There is no guaranteed profit in investing in classic cars and there can be substantial medium-term losses if the purchase takes place at the particular model’s apex of desirability, as we have seen at the classic car auctions over the last twelve months where very highly estimated lots have been failing to reach anywhere near their reserve price.
If you would like to invest in classic cars with a low exposure to market judders and changing sentiment, I recommend buying tomorrows classics. These cars must of course have some intrinsic attractive qualities, beauty or extreme performance along with some element of limited supply.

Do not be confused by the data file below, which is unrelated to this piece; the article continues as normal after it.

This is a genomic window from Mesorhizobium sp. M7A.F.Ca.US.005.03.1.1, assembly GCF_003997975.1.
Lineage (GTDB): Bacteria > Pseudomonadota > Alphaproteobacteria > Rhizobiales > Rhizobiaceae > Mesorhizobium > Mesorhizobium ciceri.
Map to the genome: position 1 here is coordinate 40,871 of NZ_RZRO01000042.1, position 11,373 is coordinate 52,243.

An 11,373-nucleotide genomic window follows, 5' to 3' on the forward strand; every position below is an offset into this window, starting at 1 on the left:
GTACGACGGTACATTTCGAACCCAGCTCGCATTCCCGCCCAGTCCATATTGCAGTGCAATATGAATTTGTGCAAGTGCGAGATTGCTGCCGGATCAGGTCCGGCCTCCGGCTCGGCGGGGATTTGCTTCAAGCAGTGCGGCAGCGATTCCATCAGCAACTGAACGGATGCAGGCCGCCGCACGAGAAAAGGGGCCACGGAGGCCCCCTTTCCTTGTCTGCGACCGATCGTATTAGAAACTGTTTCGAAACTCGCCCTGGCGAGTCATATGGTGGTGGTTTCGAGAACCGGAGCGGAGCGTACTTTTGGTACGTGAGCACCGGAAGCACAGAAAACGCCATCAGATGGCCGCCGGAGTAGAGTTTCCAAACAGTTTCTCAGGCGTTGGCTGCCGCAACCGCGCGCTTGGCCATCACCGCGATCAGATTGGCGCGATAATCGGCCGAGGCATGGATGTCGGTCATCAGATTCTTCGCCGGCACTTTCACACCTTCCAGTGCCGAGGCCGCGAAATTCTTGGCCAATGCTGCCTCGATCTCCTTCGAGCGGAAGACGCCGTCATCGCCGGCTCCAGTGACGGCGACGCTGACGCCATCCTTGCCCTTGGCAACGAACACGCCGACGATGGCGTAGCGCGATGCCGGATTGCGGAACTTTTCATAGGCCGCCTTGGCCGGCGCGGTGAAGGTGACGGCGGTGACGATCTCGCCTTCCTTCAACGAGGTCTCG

Most of the hugely expensive classic cars were once unloved, undesirable and valued at a fraction of their purchase price and a much smaller fraction of the heady prices they command in today’s market.
I have listed below a small selection of models that I believe are at the lowest point of their depreciation cycle, but have the qualities of becoming future valuable objects of desire.
Aston Martin DB9 Coupe and Volante production 2004-2009
Stunning looking genuine supercar, with current prices between £28,000.00 – £50,000.00
Parts and servicing are very expensive and electrics in the earlier cars are temperamental.
The DB9’s predecessor the DB7 have appreciated in value over the past few years and it lacks both the build integrity and the looks of the DB9.